This news item was created by students Jackie Love, Corey Malina, and Andrea Hill as part of their Chemistry 212 Collaborative Group Activities in WS00 under the guidance of Prof. Rainer Glaser.

Glaser's "Chemistry is in the News"
To Accompany Wade Organic Chemistry 4/e.
Chapter 21. Carboxylic Acid Derivatives.


For each of the following questions, please refer to the following article:

PRESCRIPTION-STRENGTH CHOCOLATE
By Janet Raloff (Science News, 1996)

Editorial Comments

Chocolate is probably the world's most craved food. In fact, chocolate cravings have become so well known that people who have them are commonly referred to as "chocoholics." In some countries, chocolate is a major aspect of a yearly diet. A typical Swiss eats over twenty pounds of the sweet stuff per year and Americans down an average of 11.5 pounds of chocolate each year, although some take the cravings too far and, as a result, chocolate has become a major factor in overcoming eating disorders such as anorexia_and_bulemia. Others have come to rely on this most loved confection as a temporary relief for depressions.

So why has the craving for chocolate become so strong? Is it just the sweet creamy flavor that keeps people coming back for another truffle or is there something hidden in chocolate's molecular makeup that contributes to this worldwide passion?

There are a number of researchers that now believe the latter-that there is in fact a molecular reason why people crave chocolate more than other foods. Late in October 1996, while acting on a hunch, Daniele Piomelli and his coworkers isolated a cannbinoid named anandamide and two related chemicals, n-linoeloylethanolamine and n-oleoylethanolamine. Cannabinoids are chemicals related to the molecule THC , or tetrahydrocannabinol, the substance in marijuana responsible for creating its notorious "high." All of these chemicals can work together or independently to "enhance a sense of pleasure and well-being" and scientists know this because they have injected animals with anandamide and have observed the same effect as when they inject an animal with THC.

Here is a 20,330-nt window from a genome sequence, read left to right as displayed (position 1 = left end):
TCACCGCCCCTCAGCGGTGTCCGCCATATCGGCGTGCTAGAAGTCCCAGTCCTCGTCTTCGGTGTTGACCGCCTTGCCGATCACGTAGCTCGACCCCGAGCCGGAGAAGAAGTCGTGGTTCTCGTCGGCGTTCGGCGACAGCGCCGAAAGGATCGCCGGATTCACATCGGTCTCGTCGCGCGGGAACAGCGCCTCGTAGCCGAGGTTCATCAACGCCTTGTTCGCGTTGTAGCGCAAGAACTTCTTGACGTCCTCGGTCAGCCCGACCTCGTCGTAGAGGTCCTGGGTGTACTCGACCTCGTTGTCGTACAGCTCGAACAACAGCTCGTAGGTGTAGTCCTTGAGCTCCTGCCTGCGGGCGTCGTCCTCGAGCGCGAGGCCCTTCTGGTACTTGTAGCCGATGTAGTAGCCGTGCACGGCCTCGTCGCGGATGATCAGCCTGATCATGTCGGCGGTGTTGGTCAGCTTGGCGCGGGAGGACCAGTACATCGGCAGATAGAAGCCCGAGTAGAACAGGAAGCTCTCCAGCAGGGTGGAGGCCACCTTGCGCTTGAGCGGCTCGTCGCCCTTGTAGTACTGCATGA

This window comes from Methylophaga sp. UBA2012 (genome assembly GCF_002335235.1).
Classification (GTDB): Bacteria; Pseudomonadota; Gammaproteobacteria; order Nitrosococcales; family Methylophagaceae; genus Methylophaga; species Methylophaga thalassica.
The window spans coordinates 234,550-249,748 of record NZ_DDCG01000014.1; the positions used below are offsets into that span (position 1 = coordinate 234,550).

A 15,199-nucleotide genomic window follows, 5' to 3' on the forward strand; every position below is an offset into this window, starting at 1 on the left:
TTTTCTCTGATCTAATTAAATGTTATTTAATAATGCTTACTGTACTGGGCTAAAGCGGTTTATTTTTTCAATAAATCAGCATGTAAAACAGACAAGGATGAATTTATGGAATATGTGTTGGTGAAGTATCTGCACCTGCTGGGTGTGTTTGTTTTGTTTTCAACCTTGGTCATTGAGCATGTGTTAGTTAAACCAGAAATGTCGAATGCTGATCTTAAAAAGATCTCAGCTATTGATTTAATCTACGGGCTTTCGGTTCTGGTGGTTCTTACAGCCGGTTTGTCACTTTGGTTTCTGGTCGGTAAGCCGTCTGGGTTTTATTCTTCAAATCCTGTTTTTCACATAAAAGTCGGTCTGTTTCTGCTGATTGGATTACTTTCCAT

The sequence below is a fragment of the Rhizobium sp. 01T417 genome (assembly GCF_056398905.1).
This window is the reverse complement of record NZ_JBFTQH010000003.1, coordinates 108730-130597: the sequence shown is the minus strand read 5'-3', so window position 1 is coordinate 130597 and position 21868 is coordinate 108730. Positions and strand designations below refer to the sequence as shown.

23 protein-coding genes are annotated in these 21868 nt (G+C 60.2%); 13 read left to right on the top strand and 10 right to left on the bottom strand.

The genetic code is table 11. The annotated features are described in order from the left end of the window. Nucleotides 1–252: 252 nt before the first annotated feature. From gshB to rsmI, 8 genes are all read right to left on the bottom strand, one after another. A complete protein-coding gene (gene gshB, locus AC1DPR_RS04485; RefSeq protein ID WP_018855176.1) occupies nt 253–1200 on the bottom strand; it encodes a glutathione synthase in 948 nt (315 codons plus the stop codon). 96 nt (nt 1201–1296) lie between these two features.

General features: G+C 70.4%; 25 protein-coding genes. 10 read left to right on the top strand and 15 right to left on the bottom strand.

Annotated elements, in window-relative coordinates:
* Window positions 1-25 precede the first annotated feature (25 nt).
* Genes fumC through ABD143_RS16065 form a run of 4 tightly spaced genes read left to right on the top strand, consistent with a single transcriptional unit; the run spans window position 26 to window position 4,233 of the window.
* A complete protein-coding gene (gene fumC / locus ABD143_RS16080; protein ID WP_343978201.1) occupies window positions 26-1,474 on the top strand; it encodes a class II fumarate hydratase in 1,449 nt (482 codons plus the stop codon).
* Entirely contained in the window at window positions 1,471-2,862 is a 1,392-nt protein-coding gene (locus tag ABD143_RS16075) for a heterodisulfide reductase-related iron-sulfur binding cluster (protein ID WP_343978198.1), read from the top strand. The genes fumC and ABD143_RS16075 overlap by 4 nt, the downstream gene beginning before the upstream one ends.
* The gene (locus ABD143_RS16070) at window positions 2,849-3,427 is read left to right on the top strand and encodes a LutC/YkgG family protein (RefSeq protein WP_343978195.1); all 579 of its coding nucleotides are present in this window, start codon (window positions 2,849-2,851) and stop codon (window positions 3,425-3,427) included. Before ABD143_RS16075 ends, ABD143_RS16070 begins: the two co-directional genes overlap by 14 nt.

Not much is known about the role of anandamide in the brain, but scientists have concluded that it does in fact activate the same cellular receptors as THC. It is also known that anandamide's life span once in the brain is quite short, but scientists have found that THC's other chemical cousins present in chocolate, n-oleoylethanolamine and n-linoleoylethanolamine, lengthen anandamide's cerebral effect. Piomelli and his colleagues found that these two unwieldy molecules also have a higher concentration in chocolate than anandamide and that pleasure derived from chocolate is actually due to their prolonging effects.

Now...we know you're thinking..."if chocolate contains all if these THC-like compounds, then why doesn't it produce a high similar to marijuana?" This question is answered by the fact that the n-linoleoylethanolamine, n-oleoylethanolamine, or anandamide do not bind to the same cannabinoid receptors as does THC. You see...if one "smokes a joint", all of the cannabinoid receptors in the brain are activated by THC resulting in a "global high." Whereas chocolate's effect is limited to the amount of anandamide present and its location in the brain producing only prolonged natural effects.

But...when considering chocolate's popularity...most people have already realized these effects.

Pertinent Text References
Chapter 21. Carboxylic Acid Derivatives.



Questions

Question 1: Using ChemFinder, draw the structure of THC.

Question 2: What is a cannabinoid and what are some chemicals that are considered to be cannabinoids?

Answer: Cannabinoids are substances derived from or related to marijuana. Some of cannabinoids include anandamide, n-linoleoylethanolamine, n-oleoylethanolamine, cannabinolic acid, and cannabidiol.

Question 3: In the article it states that scientists know that anandamide produces the same effects as THC in animals. Do you think this is enough evidence to conclude that anandamide will produce the same effects as THC in humans?

Question 4: People already self-prescribe chocolate for depression and it is speculated that the anandamide in the chocolate actually helps them become less depressed. Considering this, do you think that it is possible that in the future scientists will be able to isolate and strengthen anandamide, put it back into the chocolate, and market a prescription strength anti-depressant chocolate bar?

Question 5: "Magic Brownies", or brownies laced with marijuana, are often rumored to have a a longer lasting high( up to 12 hours) than what is produced when just smoking it. With the information presented in the article, devise a reason why this might be so.